The call also is a kind of blues riff which is not only found in blues songs but in other areas of the oral tradition. Thus Big Bill Broonzy sings a song called "Honey O Babe" in which these lines appear:
Whatcha gonna do when the pond goes dry, honey, honey?
Whatcha gonna do when the pond goes dry, babe, babe?
Whatcha gonna do when the pond goes dry?
And the response is:
Sit up on the bank and watch the poor things die, Honey, O babe o' mine.
Novelist John O. Killens recalls a chant which children of his generation sang in Americus, Georgia. The first line is the call; the second, the response:
Watcha gonna do when the world's on fire?
Run like hell and holler, "Fire!"
And Blind Lemon Jefferson sang, when John Killens was a little boy:
Watcha gonna do when they send your man to war?
Watcha gonna do--they send your man to war?
It is important, then, to realize that the call is a fundamental feature of blues style, and this particular call is one of the most deeply engrained in the oral tradition. This realization helps us to understand the structure of "Memphis Blues" and the reason that the title is justified. Each individual call, we may note further, is a kind of compressed blues experience, for the blues are a poetry of challenge and confrontation, and this fact is reflected in the poem's thematic concerns and its structure--its stanzas, its imagery, its rhythm, its diction, its overall shape.
In Memphis, Furry Lewis sings:
Whatcha gonna do, your troubles get like mine?
Whatcha gonna do, your troubles get like mine?
The wordless response comes ringing in from the guitar, but one ever-present possibility occurs in the response of another song:
Get a handful of sugar and a mouthful of turpentine.
Again, diagrams help one to appreciate the poet's skill in the construction of "Memphis Blues." Each of the six stanzas of the middle section possess the following structure. First is the call, which is a kind of "riff" that may be diagramed as follows:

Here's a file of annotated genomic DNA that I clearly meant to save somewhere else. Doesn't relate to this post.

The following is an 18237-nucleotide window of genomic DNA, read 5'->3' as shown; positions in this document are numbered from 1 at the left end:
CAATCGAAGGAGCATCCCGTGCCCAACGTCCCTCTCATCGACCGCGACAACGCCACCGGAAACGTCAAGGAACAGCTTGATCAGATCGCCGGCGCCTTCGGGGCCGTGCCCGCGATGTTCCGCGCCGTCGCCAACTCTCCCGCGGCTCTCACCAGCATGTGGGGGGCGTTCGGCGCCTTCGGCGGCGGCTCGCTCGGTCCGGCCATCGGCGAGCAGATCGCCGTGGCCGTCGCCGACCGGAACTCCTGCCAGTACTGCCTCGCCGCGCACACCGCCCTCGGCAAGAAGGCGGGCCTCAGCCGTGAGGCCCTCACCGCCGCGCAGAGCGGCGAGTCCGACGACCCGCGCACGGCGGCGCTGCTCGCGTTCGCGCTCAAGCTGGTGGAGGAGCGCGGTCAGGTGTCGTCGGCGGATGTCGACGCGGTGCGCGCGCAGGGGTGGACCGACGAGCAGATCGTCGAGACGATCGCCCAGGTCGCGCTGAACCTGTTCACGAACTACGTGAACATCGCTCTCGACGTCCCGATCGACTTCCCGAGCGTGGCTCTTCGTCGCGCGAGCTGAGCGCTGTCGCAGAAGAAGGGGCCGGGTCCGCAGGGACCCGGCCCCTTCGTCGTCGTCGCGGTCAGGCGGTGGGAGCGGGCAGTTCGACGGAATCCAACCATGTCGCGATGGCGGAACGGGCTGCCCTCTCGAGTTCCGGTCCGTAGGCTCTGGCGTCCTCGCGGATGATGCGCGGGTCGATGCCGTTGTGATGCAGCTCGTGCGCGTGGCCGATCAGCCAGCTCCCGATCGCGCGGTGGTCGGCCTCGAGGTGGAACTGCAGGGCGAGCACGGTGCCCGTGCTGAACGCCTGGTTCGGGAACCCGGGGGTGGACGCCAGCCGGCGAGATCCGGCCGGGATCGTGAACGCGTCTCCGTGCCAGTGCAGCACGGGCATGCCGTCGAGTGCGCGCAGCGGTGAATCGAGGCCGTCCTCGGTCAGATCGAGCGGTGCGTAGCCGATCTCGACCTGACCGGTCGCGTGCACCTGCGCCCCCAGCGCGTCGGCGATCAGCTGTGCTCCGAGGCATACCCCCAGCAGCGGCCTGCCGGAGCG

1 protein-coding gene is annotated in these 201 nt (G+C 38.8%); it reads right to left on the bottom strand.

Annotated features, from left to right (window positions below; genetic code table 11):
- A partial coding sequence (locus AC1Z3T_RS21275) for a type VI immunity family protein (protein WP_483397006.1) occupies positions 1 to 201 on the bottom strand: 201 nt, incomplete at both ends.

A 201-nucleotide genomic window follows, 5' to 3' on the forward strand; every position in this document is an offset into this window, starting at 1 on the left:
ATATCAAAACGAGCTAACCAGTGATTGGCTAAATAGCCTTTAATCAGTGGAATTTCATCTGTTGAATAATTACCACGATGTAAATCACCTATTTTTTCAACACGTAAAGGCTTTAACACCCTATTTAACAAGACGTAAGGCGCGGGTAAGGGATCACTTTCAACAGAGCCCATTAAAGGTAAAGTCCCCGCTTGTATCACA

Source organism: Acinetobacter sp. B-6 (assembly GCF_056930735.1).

Next is the response, which may be diagrammed thus:
As Figure No. 3 dramatically demonstrates, the call is rather rigid, with a kind of singsong rhythm, characteristic of certain ritual language and of children's song. That quality is heightened by the repetition of the challenge. Variation is achieved and the poem is activated by changing the specific challenge in each call and, of course, by addressing a different persona. So we may list these elements in order: (1) "Memphis on fire," Preachin' Man; (2) "tall flames"--a variation--Lovin'Man; (3) "Memphis falls down," Music Man; (4) "de hurricane," Workin' Man; (5) "Memphis near gone," Drinkin' Man; and (6) "de flood roll fas'," Gamblin' Man. We may note that the poet achieves coherence in the call by specific mention of Memphis in calls 1, 3, and 5, and by citing the destructive forces of nature in 2, 4, and 6.
It is the response, however, in which we best see the skillful work in the poem. The anaphora builds up a driving, jazzy pattern which the second part of the line develops into a series of brilliant explorations of the melodic variety of Afro-American speech. In the first, the preacher's voice reaches a tender intensity when he prays to "my Jesus," with the initial fillip of "oh, my Lawd!" In the second, the Lovin' Man in a sensual stammer of alliteration is "gonna love my brownskin better'n before," and the emphasis is not on his being a "do right man," but on the miracle of "my brown baby," which parallels the language of the preacher. One of the most felicitous of the responses is the third, in which the poet sets up a rocking rhythm that suggests the piano's bass line, then suddenly shifts into a lovely scattering of treble notes. Here is the entire stanza:
Watcha gonna do when Memphis fall down,
Memphis falls down, Mistah Music Man?
Gonna plunk on dat box as long as it soun',
Gonna plunk dat box fo' to beat de ban',
Gonna tickle dem ivories, oh, my Lawd!